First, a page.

Context: The advent of molecular tools capable of subclassifying eosinophilia has changed the diagnostic and clinical approach to what was classically called hypereosinophilic syndrome.
Objectives: To review the etiologies of eosinophilia and to describe the current diagnostic approach to this abnormality.
Data sources: Literature review.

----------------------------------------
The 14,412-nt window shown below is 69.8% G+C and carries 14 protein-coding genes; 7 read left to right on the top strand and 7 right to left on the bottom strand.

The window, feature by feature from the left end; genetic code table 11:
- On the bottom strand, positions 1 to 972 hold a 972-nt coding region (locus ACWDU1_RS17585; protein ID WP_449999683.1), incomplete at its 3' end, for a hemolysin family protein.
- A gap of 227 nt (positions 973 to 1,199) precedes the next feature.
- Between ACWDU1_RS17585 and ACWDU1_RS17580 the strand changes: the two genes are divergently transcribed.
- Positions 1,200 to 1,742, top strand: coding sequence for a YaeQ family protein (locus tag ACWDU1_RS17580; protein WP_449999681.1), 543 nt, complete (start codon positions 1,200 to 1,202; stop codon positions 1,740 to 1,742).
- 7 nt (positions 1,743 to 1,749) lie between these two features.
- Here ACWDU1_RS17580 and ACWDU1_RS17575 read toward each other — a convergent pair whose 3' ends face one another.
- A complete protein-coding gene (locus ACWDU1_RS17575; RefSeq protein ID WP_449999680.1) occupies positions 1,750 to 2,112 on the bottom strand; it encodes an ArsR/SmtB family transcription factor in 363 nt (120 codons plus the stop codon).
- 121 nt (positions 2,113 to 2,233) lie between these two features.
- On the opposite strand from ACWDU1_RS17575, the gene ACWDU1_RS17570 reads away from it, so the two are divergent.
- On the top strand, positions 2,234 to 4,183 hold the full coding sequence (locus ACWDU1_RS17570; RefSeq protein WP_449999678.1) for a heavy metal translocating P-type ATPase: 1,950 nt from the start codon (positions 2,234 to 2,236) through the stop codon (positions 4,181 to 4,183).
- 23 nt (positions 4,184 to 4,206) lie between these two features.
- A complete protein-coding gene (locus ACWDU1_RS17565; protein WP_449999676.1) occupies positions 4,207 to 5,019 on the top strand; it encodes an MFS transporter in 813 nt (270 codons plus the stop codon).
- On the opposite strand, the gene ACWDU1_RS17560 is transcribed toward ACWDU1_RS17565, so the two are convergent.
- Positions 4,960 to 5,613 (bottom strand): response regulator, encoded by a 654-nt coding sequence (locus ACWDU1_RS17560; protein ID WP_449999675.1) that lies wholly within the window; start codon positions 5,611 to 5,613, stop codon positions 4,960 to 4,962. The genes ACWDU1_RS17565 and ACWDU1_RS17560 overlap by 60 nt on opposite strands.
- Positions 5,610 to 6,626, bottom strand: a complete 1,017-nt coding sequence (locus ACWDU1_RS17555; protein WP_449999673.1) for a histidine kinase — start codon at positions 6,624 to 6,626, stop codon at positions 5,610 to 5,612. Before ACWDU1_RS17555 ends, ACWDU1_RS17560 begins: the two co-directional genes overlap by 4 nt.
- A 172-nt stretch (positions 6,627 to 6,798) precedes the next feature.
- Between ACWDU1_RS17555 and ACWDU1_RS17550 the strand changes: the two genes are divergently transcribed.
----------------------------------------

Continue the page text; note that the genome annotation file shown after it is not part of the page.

Conclusion: Eosinophilia is a common, hematologic abnormality with diverse etiologies. The underlying causes can be broadly divided into reactive, clonal, and idiopathic. Classically, many cases of eosinophilia were grouped together into the umbrella category of hypereosinophilic syndrome, a clinical diagnosis of exclusion. In recent years, an improved mechanistic understanding of many eosinophilias has revolutionized the way these disorders are understood, diagnosed, and treated. As a result, specific diagnoses can now be assigned in many cases that were previously defined as hypereosinophilic syndrome. Most notably, chromosomal rearrangements, such as FIP1L1-PDGFRA fusions caused by internal deletions in chromosome 4, are now known to be associated with many chronic eosinophilic leukemias. When present, these specific molecular abnormalities predict response to directed therapies. Although an improved molecular understanding is revolutionizing the treatment of patients with rare causes of eosinophilia, it has also complicated the approach to evaluating and treating eosinophilia. Here, we review causes of eosinophilia and present a framework by which the practicing pathologist may approach this diagnostic dilemma. Finally, we consider recent cases as clinical examples of eosinophilia from a single institution, demonstrating the diversity of etiologies that must be considered.